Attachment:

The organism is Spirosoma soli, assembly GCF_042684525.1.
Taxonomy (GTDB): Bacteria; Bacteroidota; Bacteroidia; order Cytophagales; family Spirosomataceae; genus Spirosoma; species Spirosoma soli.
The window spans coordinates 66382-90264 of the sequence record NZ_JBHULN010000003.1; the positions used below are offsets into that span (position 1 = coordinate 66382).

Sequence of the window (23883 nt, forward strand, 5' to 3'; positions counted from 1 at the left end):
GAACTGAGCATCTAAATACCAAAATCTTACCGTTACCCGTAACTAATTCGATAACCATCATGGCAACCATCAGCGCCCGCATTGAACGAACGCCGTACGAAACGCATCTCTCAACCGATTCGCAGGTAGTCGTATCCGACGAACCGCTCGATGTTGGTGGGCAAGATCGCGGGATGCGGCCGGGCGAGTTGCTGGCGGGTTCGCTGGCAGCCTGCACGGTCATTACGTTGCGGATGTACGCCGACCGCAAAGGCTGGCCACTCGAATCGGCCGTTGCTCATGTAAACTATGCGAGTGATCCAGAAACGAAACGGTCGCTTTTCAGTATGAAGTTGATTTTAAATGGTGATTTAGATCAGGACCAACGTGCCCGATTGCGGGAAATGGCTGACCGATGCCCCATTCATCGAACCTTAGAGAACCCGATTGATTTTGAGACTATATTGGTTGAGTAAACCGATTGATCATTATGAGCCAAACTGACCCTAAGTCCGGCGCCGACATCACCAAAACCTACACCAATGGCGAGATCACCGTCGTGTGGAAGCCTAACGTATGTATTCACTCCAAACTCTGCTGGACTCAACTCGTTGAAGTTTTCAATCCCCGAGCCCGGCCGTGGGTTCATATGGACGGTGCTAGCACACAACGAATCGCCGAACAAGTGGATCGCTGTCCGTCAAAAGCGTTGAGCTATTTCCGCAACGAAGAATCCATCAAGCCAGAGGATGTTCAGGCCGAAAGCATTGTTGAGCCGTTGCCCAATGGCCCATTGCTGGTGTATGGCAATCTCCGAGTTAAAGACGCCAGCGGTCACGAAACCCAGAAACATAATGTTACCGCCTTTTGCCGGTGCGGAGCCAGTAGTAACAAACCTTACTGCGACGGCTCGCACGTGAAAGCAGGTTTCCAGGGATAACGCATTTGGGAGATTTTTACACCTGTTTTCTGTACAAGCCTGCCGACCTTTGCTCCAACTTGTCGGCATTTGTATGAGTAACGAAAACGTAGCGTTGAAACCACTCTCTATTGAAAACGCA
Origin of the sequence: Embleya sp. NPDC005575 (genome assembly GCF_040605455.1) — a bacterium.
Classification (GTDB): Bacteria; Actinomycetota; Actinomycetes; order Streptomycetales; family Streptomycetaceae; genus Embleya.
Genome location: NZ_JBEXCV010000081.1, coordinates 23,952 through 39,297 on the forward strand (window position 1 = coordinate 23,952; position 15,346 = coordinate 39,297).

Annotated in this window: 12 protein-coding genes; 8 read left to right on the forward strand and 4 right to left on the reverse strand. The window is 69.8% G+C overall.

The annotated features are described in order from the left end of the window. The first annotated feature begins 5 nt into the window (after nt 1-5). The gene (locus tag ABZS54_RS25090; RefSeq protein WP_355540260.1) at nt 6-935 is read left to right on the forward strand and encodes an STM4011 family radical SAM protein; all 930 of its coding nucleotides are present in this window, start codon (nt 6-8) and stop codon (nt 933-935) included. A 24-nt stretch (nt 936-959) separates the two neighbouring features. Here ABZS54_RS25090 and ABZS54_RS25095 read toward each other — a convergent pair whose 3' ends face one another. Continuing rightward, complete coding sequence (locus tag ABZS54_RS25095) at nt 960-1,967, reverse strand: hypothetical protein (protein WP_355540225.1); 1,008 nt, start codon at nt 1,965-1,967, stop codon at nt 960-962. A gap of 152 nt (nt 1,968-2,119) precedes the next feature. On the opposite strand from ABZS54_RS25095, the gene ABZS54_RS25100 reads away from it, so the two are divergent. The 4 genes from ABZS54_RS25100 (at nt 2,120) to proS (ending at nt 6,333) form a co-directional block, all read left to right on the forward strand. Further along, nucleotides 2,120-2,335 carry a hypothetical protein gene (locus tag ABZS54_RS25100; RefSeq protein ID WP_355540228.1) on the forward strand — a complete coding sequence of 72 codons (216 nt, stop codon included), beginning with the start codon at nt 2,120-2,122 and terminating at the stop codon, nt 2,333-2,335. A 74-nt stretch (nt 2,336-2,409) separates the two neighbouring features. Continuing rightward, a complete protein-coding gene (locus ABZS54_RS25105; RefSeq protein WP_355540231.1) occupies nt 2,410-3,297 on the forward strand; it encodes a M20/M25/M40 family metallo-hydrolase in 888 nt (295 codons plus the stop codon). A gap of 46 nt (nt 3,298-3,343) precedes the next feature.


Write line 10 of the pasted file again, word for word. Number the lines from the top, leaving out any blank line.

The annotated features are described in order from the left end of the window. The first annotated feature begins 5 nt into the window (after nt 1-5). The gene (locus tag ABZS54_RS25090; RefSeq protein WP_355540260.1) at nt 6-935 is read left to right on the forward strand and encodes an STM4011 family radical SAM protein; all 930 of its coding nucleotides are present in this window, start codon (nt 6-8) and stop codon (nt 933-935) included. A 24-nt stretch (nt 936-959) separates the two neighbouring features. Here ABZS54_RS25090 and ABZS54_RS25095 read toward each other — a convergent pair whose 3' ends face one another. Continuing rightward, complete coding sequence (locus tag ABZS54_RS25095) at nt 960-1,967, reverse strand: hypothetical protein (protein WP_355540225.1); 1,008 nt, start codon at nt 1,965-1,967, stop codon at nt 960-962. A gap of 152 nt (nt 1,968-2,119) precedes the next feature. On the opposite strand from ABZS54_RS25095, the gene ABZS54_RS25100 reads away from it, so the two are divergent. The 4 genes from ABZS54_RS25100 (at nt 2,120) to proS (ending at nt 6,333) form a co-directional block, all read left to right on the forward strand. Further along, nucleotides 2,120-2,335 carry a hypothetical protein gene (locus tag ABZS54_RS25100; RefSeq protein ID WP_355540228.1) on the forward strand — a complete coding sequence of 72 codons (216 nt, stop codon included), beginning with the start codon at nt 2,120-2,122 and terminating at the stop codon, nt 2,333-2,335. A 74-nt stretch (nt 2,336-2,409) separates the two neighbouring features. Continuing rightward, a complete protein-coding gene (locus ABZS54_RS25105; RefSeq protein WP_355540231.1) occupies nt 2,410-3,297 on the forward strand; it encodes a M20/M25/M40 family metallo-hydrolase in 888 nt (295 codons plus the stop codon). A gap of 46 nt (nt 3,298-3,343) precedes the next feature.